Author Topic: Opinions on school uniforms  (Read 10866 times)

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katycoo

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Re: Opinions on school uniforms
« Reply #15 on: May 01, 2013, 09:57:22 PM »
I loved having a uniform.  One less thing to worry about amongst all the other teen angst.  And so much cheaper for my parents.  I was amazed at how few clothes I had once I finished school as I just didn't need them!

I don't think it gives kids a chance to have their own style and personality.

You know, its amazing how much style and personality you can still inject into a uniform.  It almost forced them to be more creative rather than just going along with a trend.

I am against them too. For one thing, I want my kids to be individuals with the ability to dress themselves within rules (certain hemline lengths, etc.) but still be true to their own choices. I expect someday they'll work for an employer like mine, who says employees must buy their own clothes but they must fit these parameters. If they work for a place that requires uniforms, then coolio, but at least they'll have some practice picking and wearing appropriate clothing day after day, mixing and matching in different combos, and (eventually--high school) budgeting their clothing purchase.

I still had plenty of capacity for this.  I still had to make appropriate choices for church, and on free-dress days.  I still saved and bought clothes for weekend wear.  I don't think any of this took me by suprise on leaving school.

SiotehCat

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Re: Opinions on school uniforms
« Reply #16 on: May 01, 2013, 10:03:05 PM »
I loved having a uniform.  One less thing to worry about amongst all the other teen angst.  And so much cheaper for my parents.  I was amazed at how few clothes I had once I finished school as I just didn't need them!

I don't think it gives kids a chance to have their own style and personality.

You know, its amazing how much style and personality you can still inject into a uniform.  It almost forced them to be more creative rather than just going along with a trend.


I am against them too. For one thing, I want my kids to be individuals with the ability to dress themselves within rules (certain hemline lengths, etc.) but still be true to their own choices. I expect someday they'll work for an employer like mine, who says employees must buy their own clothes but they must fit these parameters. If they work for a place that requires uniforms, then coolio, but at least they'll have some practice picking and wearing appropriate clothing day after day, mixing and matching in different combos, and (eventually--high school) budgeting their clothing purchase.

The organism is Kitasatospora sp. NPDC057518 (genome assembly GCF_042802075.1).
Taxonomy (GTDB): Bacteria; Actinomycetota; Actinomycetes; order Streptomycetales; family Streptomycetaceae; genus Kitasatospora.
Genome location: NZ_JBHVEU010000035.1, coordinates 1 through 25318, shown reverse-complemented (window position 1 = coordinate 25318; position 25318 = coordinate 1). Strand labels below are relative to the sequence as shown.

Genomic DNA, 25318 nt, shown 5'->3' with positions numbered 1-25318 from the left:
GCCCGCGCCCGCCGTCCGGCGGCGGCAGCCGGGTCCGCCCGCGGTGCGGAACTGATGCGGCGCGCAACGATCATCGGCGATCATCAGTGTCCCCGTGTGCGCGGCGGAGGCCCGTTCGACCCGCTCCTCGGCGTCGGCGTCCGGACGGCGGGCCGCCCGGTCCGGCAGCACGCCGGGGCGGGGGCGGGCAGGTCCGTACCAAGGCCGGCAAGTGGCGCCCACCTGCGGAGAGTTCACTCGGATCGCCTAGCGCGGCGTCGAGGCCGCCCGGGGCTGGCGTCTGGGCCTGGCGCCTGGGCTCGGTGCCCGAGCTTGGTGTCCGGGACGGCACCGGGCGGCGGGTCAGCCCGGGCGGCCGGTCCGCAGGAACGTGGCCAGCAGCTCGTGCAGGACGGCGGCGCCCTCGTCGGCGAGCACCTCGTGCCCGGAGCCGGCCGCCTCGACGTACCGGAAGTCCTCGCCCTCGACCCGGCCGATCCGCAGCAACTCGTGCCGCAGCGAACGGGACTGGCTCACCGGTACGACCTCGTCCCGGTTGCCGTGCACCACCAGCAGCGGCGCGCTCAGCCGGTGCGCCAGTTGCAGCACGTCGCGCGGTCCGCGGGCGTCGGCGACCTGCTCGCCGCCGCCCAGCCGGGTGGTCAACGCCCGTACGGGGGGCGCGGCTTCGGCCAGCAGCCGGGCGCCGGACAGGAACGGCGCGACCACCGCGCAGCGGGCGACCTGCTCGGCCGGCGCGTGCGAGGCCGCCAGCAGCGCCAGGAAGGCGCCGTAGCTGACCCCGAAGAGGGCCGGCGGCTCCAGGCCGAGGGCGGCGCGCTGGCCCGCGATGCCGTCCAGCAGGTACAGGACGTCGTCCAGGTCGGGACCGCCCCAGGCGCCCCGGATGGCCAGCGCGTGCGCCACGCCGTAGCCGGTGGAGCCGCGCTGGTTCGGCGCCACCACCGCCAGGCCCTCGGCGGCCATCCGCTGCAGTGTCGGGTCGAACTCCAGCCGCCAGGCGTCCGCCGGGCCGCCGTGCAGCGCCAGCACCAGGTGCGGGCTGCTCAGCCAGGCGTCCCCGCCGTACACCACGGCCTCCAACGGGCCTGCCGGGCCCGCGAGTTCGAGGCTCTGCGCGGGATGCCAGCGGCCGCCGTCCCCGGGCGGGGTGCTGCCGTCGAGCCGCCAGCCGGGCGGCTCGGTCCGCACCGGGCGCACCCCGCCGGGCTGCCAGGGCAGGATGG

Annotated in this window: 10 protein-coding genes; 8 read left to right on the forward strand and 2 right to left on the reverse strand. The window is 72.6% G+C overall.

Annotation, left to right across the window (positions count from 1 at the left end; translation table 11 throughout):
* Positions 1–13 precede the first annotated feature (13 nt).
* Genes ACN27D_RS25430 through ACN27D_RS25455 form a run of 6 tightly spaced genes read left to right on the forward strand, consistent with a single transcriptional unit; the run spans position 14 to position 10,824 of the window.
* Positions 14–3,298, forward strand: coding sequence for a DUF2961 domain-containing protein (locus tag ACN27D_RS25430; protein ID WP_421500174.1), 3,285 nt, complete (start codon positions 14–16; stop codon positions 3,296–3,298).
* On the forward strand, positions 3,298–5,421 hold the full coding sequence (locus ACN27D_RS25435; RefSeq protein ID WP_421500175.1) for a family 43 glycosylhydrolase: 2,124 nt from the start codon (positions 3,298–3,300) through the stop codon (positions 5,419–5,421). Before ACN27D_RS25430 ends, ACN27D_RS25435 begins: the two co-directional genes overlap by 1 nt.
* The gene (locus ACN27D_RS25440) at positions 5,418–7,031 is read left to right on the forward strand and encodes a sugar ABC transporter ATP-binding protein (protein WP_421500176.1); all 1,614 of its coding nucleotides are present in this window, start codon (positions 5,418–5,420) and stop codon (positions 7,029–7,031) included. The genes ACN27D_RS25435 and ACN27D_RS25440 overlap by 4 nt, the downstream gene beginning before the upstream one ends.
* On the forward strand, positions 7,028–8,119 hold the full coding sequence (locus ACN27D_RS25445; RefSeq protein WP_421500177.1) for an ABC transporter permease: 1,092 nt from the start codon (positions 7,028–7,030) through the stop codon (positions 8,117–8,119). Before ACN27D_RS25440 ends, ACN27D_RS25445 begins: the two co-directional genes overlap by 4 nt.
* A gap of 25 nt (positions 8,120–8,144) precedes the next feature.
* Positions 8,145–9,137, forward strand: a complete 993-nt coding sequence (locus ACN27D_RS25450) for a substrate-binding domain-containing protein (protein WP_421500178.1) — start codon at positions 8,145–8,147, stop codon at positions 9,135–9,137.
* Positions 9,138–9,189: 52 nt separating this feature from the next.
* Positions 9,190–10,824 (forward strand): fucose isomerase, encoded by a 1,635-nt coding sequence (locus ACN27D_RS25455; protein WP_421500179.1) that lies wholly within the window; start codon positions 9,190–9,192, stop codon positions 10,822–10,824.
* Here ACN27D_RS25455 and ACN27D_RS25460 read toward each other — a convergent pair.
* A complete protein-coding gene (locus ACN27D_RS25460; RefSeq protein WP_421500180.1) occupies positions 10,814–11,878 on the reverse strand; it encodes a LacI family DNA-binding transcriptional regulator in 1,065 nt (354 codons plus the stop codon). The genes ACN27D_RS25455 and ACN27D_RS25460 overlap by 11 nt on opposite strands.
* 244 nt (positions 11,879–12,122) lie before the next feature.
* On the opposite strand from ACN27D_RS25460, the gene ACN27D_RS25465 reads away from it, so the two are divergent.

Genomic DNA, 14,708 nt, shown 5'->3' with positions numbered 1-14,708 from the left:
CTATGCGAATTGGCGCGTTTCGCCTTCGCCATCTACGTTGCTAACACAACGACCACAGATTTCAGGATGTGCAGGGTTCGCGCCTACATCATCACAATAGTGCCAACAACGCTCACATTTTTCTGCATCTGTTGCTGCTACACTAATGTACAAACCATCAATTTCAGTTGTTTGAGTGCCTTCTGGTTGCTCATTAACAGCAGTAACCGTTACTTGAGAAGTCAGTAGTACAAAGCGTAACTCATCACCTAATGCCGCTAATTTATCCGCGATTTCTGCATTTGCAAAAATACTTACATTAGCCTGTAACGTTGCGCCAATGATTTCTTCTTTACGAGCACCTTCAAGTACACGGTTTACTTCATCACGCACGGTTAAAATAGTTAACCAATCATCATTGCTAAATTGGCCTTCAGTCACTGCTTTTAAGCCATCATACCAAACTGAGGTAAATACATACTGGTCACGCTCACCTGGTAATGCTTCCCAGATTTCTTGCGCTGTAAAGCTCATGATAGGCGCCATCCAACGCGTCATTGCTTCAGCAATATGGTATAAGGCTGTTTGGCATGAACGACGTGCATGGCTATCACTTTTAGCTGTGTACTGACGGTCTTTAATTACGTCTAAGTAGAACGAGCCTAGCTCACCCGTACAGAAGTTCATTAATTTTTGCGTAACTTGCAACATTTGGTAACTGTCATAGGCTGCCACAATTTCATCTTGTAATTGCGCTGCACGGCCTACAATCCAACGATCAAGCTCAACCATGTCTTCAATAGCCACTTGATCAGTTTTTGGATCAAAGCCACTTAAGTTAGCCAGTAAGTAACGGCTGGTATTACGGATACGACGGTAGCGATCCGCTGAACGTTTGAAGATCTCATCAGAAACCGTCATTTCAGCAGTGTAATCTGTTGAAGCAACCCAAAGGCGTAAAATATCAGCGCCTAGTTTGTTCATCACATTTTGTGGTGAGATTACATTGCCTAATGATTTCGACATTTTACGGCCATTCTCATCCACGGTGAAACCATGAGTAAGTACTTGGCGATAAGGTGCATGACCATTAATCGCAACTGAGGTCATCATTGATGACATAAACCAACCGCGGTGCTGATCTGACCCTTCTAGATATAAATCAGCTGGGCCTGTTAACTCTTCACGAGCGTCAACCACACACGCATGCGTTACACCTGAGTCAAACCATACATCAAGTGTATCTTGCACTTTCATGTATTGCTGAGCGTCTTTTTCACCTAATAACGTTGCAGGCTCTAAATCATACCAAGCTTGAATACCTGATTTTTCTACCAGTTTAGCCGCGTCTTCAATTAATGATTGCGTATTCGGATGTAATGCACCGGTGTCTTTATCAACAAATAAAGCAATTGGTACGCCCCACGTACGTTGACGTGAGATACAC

I still had plenty of capacity for this.  I still had to make appropriate choices for church, and on free-dress days.  I still saved and bought clothes for weekend wear.  I don't think any of this took me by suprise on leaving school.

I bolded the part that I am responding to.

I think that really depends on the school. My niece goes to a school that wears uniforms and there is very little that she is allowed to do to show her style and personality. She is a very creative girl, but she isnt allowed to show that side. At least, not in her wardrobe.

Yvaine

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Re: Opinions on school uniforms
« Reply #17 on: May 01, 2013, 10:10:40 PM »
And it's possible to be creative as a teen without uniforms to tinker with--my mom got me into thrifting when I was in high school and I got a lot of practice mixing and matching things to try to look good without any of the items being the latest trend pieces.

The worst of both worlds, I think, is the way some schools do it, which is to have a "uniform" that is not really a uniform but a dictated list of pieces that you have to go find on your own. So instead of having all the uniforms come from the same supplier, Richie Rich's parents are buying him a blue polo shirt and black slacks at Neiman Marcus and Patti Poor's parents are buying her a blue polo shirt and black slacks at Kmart, and everyone can tell the difference, so you've enforced the uniformity without erasing the class distinctions.

guihong

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Re: Opinions on school uniforms
« Reply #18 on: May 01, 2013, 10:12:03 PM »